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Assessing liver transplant candidates’ level of illness

Published on: Wednesday, August 21, 2019

The national liver allocation system is designed to consider all transplant candidates in an equitable and consistent manner, understanding that there are currently not enough organs to transplant all in need. Liver allocation policy is developed with extensive input from the public and the community of donation and transplantation professionals.

Recent public attention has focused on the process of determining medical urgency for liver transplant candidates, especially those whose medical circumstances require special attention. While the OPTN cannot comment on any individual candidate’s medical history or status, we hope the following information clarifies how candidates receive transplant priority based on their level of illness.

For most liver transplant candidates, medical urgency is determined by an evidence-based formula, either MELD for candidates age 12 and older or PELD for those younger than 12. Each formula uses objective medical data to assess how likely a person may survive in the short term without a liver transplant.

Some transplant candidates have a medical condition, such as cancer or rare forms of chronic liver disease, where MELD or PELD will not accurately predict their short-term transplant need. If so, they may qualify for an “exception” score – a separately assigned score to be used instead of their calculated MELD or PELD in matching the person for available organ offers.

Some medical conditions are common enough that the liver transplant candidate can get a standard exception score. The person’s medical condition would need to meet criteria outlined in OPTN policy.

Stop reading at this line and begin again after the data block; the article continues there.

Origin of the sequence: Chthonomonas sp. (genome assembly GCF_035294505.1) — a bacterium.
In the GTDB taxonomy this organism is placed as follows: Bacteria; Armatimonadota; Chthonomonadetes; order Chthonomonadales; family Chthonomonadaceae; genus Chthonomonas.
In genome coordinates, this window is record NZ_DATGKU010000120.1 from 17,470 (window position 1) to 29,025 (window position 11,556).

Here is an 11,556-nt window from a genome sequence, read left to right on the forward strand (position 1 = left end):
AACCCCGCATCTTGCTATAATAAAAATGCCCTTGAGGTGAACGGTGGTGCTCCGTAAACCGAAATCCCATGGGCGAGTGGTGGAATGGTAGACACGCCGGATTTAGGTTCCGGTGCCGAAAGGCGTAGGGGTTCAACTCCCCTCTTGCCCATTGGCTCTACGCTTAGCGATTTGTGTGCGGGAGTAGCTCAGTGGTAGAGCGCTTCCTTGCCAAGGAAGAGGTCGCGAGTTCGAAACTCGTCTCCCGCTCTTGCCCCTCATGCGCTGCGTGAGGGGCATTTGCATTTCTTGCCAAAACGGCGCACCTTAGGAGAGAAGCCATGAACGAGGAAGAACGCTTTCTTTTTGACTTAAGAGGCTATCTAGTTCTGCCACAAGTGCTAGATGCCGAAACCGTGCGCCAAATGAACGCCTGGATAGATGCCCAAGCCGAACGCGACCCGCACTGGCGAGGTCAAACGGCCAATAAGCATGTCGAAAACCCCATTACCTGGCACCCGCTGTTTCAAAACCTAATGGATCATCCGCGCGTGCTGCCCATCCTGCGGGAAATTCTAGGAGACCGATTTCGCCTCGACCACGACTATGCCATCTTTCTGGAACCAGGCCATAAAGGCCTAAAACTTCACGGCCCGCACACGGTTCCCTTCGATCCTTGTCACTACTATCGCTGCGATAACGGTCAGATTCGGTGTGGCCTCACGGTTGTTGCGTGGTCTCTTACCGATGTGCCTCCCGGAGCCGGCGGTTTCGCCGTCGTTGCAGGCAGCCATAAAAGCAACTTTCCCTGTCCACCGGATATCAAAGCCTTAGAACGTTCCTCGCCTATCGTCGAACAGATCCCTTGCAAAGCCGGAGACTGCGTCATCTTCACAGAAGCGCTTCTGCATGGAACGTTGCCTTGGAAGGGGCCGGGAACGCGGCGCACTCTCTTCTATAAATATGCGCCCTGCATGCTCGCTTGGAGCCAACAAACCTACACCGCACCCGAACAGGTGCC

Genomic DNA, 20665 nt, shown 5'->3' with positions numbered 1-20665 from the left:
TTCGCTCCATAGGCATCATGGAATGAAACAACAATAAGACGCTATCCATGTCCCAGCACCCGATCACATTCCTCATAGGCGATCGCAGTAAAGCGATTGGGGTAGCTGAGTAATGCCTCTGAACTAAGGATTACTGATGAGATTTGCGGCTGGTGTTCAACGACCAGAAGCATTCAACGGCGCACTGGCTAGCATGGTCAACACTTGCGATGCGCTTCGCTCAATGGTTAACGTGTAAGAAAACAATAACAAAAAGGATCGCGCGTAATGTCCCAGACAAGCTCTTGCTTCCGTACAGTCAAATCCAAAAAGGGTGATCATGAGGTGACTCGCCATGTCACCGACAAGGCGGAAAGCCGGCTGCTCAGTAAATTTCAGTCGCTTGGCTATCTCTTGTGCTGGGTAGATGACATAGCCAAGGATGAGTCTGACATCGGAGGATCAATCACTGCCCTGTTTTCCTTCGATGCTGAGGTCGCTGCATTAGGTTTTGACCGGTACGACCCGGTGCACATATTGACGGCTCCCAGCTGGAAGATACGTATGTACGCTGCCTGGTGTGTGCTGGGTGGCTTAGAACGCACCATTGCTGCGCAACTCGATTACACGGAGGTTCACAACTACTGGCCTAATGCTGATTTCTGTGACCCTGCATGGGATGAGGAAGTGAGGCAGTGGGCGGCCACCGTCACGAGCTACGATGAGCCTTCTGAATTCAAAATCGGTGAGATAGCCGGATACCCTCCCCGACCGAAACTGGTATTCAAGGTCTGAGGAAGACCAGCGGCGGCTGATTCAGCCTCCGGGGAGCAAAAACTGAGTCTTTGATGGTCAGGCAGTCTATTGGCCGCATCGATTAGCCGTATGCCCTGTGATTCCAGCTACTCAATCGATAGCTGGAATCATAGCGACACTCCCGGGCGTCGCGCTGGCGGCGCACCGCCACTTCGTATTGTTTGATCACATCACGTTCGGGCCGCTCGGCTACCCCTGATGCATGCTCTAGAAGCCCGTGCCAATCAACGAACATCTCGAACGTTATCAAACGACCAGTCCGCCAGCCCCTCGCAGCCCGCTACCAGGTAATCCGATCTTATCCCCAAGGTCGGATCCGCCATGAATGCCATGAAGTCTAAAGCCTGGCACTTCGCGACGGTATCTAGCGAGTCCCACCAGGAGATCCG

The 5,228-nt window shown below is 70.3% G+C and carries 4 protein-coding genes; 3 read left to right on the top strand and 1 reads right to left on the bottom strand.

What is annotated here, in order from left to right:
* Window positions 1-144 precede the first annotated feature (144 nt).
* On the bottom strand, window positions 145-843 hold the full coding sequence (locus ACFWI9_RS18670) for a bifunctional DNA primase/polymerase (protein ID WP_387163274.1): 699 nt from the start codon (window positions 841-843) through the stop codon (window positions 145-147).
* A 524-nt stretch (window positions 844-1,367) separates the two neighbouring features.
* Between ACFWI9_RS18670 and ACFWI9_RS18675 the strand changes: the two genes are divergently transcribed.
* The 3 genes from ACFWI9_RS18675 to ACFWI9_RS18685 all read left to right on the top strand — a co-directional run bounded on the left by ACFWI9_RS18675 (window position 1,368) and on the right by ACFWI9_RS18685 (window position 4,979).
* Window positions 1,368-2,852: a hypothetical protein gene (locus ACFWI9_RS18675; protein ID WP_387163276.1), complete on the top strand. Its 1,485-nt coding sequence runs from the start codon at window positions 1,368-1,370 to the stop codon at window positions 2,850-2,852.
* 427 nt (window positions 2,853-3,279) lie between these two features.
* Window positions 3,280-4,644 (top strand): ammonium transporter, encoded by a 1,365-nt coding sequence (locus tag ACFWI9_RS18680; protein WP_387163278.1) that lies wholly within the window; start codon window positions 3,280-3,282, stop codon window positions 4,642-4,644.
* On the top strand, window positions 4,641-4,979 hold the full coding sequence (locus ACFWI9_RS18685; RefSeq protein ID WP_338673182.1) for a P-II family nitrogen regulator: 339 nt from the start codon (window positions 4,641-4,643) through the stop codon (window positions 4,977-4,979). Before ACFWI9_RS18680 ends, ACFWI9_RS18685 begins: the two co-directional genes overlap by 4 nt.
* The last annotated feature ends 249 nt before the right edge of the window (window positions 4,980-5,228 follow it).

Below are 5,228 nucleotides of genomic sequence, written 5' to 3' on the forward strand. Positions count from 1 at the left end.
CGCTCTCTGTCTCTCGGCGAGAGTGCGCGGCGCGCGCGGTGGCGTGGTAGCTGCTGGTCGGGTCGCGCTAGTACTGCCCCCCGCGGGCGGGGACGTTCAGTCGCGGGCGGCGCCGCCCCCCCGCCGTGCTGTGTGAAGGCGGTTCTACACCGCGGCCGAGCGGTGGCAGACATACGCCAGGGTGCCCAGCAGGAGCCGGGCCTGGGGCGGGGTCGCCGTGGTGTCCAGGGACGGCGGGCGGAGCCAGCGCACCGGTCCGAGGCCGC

Some candidates may be sicker than the standard exception score would indicate. In other cases, the person may have a condition that does not meet criteria for a standard exception score. In either instance, the transplant team treating the candidate may apply to a national review board of medical experts and request a customized exception score. The review board is tasked with deciding whether the requested score is reasonable based on the patient’s current medical condition and the likelihood that the recipient will do well once transplanted.

The national liver review board (NLRB) consists of volunteer medical experts who practice transplantation throughout the United States. It considers all exception requests on an anonymous basis, with no information about the candidate’s identity or the hospital making the request. The board makes its decision based solely on the medical facts supplied by the transplant hospital, aided by their own medical judgment and guidance from the OPTN. The review board may grant or deny the exception score requested.

If the initial request is denied, the transplant team listing the candidate can choose to pursue a series of up to three appeals. The transplant team would have the opportunity with the appeals to provide additional detail to clarify questions that may arise in earlier review. In each instance, the reviews are conducted based on the medical facts presented, the medical expertise of the reviewers and applicable OPTN guidance.